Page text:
esther brooklyn, NY July 12, 2010

thanks! we have an egg free person and a dairy free person in our family, I appreciate the recipes, especially the dairy free white sauce! Reply

Jolynn Evans October 13, 2009

your recipes All your recipes look delicious and I would like to use them, but I believe the tofutti has soy, right? My son can't have soy either, so I'm off to search for more recipes, or I could just leave it out? Reply

TJ Chicago July 26, 2009

What's namaste? Is that a brand name? Never heard of it.
Thanks for your answer Reply

Sara Atkins wynnewood, PA July 24, 2009

TJ, you can make it without "cheese" and it is still very creamy. just tastes like a Alfredo I would say. If you can use nutritional yeast you could mix that in for a "cheesy" taste. It tastes a lot like Parmesan. We also sprinkle it on spaghetti squash with a little bit of marg. (not sure if you have available). As for a good gluten free pizza crust- we always used namaste.
Ella- fake ground meat we get at the regular grocery store. Its soy. There are all different brands.
Julia- the sauce would work without. You would need to add some spice to add more flavor. Reply

ella brooklyn, ny July 23, 2009

fake ground meat what is fake ground meat? where do you get it? Reply

TJ Chicago, USA July 22, 2009

Thanks for the recipes I'm delighted to see these recipes, as my son is gluten free, dairy free, and other things (msg, food coloring, nitrites etc.)....Since I now cannot use the Tofutti cheese slices, can I make the macaroni with out it, or what's a good substitute?
Also, do you have a good gluten free pizza crust recipe?
Thanks alot! Reply

Julia Lincoln, UK July 21, 2009

Trying to learn... My attention was caught by the quinoa recipe as I have never used it before, so now might be a good time to try. When you say you add white wine in the sauce though, can you explain for me please how this works for the Nine Days, the book I have been looking at says wine is permitted if it doesnt enhance the dish, I'm not sure how you tell when it enhances a dish or not? Or is it just something one learns to differentiate by practice? ( I sometimes end up avoiding things that are perfectly acceptable because I dont know how to tell the difference, so any explanation on when and when not to cook with wine in the Nine Days would be great , please :) )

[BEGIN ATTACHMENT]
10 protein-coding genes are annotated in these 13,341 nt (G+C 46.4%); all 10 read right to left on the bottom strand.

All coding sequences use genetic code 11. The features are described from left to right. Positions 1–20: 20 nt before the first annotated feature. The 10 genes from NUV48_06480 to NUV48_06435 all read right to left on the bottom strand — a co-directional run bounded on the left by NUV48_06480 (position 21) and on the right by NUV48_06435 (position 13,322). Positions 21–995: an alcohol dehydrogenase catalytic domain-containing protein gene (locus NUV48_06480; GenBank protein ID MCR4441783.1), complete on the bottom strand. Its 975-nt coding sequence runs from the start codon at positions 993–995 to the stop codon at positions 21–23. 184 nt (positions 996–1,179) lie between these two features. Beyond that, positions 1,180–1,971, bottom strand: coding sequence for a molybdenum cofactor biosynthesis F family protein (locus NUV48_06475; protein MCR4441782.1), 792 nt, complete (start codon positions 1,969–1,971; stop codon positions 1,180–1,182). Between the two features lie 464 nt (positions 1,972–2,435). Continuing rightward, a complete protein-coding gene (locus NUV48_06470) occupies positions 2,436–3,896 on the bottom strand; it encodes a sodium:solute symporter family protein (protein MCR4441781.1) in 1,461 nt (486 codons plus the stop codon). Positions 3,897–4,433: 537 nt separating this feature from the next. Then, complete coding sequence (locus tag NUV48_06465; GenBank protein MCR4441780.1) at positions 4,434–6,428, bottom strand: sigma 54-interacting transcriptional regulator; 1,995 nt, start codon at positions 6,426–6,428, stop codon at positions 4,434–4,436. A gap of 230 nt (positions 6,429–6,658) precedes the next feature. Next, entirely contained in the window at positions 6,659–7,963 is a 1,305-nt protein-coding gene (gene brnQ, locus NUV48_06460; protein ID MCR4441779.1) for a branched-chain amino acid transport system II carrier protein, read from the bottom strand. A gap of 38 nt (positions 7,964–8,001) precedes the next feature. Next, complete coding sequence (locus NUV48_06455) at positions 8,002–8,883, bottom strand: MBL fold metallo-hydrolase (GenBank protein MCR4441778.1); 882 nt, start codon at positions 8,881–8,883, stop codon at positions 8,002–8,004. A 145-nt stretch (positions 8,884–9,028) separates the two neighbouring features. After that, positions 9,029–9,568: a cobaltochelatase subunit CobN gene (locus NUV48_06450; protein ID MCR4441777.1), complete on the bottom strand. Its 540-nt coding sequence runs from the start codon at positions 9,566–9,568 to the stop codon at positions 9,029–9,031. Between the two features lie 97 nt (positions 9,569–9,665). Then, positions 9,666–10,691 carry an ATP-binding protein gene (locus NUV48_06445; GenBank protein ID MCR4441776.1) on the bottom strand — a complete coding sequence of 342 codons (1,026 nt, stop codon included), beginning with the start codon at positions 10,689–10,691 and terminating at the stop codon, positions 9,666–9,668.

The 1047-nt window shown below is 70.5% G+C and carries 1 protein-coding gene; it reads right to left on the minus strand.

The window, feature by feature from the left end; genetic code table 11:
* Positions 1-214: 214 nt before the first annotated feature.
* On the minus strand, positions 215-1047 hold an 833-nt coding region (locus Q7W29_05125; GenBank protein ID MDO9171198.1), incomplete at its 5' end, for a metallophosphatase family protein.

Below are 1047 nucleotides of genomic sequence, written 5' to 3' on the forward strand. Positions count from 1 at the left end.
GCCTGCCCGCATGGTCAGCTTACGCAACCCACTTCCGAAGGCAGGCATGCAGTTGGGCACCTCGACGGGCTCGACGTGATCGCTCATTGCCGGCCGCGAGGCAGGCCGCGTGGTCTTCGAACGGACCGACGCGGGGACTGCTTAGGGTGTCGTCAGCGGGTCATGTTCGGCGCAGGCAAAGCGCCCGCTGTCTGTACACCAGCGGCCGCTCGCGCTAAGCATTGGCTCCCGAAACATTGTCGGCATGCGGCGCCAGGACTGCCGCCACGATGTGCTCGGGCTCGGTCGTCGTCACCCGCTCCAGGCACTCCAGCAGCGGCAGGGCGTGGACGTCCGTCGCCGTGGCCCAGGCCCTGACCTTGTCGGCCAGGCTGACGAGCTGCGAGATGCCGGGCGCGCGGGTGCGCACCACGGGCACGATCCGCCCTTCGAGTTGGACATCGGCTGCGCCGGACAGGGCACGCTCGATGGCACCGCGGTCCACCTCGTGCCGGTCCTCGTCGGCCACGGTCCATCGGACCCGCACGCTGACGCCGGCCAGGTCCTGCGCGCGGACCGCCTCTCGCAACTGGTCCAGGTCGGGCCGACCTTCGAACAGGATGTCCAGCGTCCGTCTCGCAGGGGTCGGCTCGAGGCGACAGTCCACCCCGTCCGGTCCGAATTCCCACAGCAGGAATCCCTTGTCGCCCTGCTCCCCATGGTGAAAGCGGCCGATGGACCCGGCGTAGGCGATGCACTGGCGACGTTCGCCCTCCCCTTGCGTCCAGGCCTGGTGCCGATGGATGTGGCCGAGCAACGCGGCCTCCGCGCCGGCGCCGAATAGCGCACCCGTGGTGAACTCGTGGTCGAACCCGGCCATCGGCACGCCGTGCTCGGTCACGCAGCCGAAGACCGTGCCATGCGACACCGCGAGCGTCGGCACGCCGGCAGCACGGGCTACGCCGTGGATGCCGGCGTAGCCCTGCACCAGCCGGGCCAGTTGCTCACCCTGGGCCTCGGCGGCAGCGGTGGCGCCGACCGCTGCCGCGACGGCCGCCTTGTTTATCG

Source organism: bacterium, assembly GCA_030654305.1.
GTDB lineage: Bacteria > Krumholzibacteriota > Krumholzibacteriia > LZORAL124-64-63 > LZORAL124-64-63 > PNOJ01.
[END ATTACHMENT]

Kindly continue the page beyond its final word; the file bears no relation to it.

PS on the Tofutti question, I can't remember off the top of my head what is on the packs in this country, but maybe there are local differences? Reply

Golda getz Watertown, NY July 20, 2009

cheese not cheese Hi there folks..Thank you Sara for the wonderful recipes. there is a npn-cheese here in the US, in Health food stores, that has an OK( non dairy rennet, I believe) hechsher! Veganrella comes in two parve varieties, Mozzerella and Cheder..both are base in Rice (not soy) and melt nicely. I should have gotten Stock in this company before I wrote this response...Not it will be very popular, B"H Reply

Sara Atkins Wynnewood, PA July 20, 2009

toffuti slices I am a bit confused. I am holding a pack of toffuti slices in my hand and they have never been OU from what I remember or know. They are chof K pareve and have always been. As well they have never contained renet nor do now. Maybe you are looking at a different product and confusing it with toffuti slices. Reply

Anonymous near Jerusalem , Israel July 20, 2009

allergy warning about Toffuti hard cheese slices your recipes include toffuti hard cheese slices - if you look carefully at the package it now says OU-D -- I checked it out with the OU why the change and they said that the ~renet~ is dairy based and that is why the change in the hechsher. In short anyone who is allergic to cows milk CANNOT use this product. Reply